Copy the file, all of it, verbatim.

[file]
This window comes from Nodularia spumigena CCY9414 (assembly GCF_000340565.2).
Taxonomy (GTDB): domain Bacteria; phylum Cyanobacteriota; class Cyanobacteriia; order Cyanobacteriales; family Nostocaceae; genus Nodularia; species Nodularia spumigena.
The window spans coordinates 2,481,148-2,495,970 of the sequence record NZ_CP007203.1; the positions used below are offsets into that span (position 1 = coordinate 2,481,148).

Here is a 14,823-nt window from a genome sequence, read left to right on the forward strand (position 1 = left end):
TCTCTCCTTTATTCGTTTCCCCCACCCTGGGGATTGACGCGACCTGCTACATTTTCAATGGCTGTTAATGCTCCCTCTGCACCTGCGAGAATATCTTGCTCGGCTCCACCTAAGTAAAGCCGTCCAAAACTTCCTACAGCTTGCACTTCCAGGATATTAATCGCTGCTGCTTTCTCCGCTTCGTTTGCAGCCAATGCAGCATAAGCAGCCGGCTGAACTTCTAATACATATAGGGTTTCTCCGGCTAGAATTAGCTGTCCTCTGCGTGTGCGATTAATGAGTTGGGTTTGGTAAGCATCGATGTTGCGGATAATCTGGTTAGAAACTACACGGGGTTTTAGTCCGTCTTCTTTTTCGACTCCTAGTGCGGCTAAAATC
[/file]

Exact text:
This window comes from Nodularia spumigena CCY9414 (assembly GCF_000340565.2).
Taxonomy (GTDB): domain Bacteria; phylum Cyanobacteriota; class Cyanobacteriia; order Cyanobacteriales; family Nostocaceae; genus Nodularia; species Nodularia spumigena.
The window spans coordinates 2,481,148-2,495,970 of the sequence record NZ_CP007203.1; the positions used below are offsets into that span (position 1 = coordinate 2,481,148).

Here is a 14,823-nt window from a genome sequence, read left to right on the forward strand (position 1 = left end):
TCTCTCCTTTATTCGTTTCCCCCACCCTGGGGATTGACGCGACCTGCTACATTTTCAATGGCTGTTAATGCTCCCTCTGCACCTGCGAGAATATCTTGCTCGGCTCCACCTAAGTAAAGCCGTCCAAAACTTCCTACAGCTTGCACTTCCAGGATATTAATCGCTGCTGCTTTCTCCGCTTCGTTTGCAGCCAATGCAGCATAAGCAGCCGGCTGAACTTCTAATACATATAGGGTTTCTCCGGCTAGAATTAGCTGTCCTCTGCGTGTGCGATTAATGAGTTGGGTTTGGTAAGCATCGATGTTGCGGATAATCTGGTTAGAAACTACACGGGGTTTTAGTCCGTCTTCTTTTTCGACTCCTAGTGCGGCTAAAATC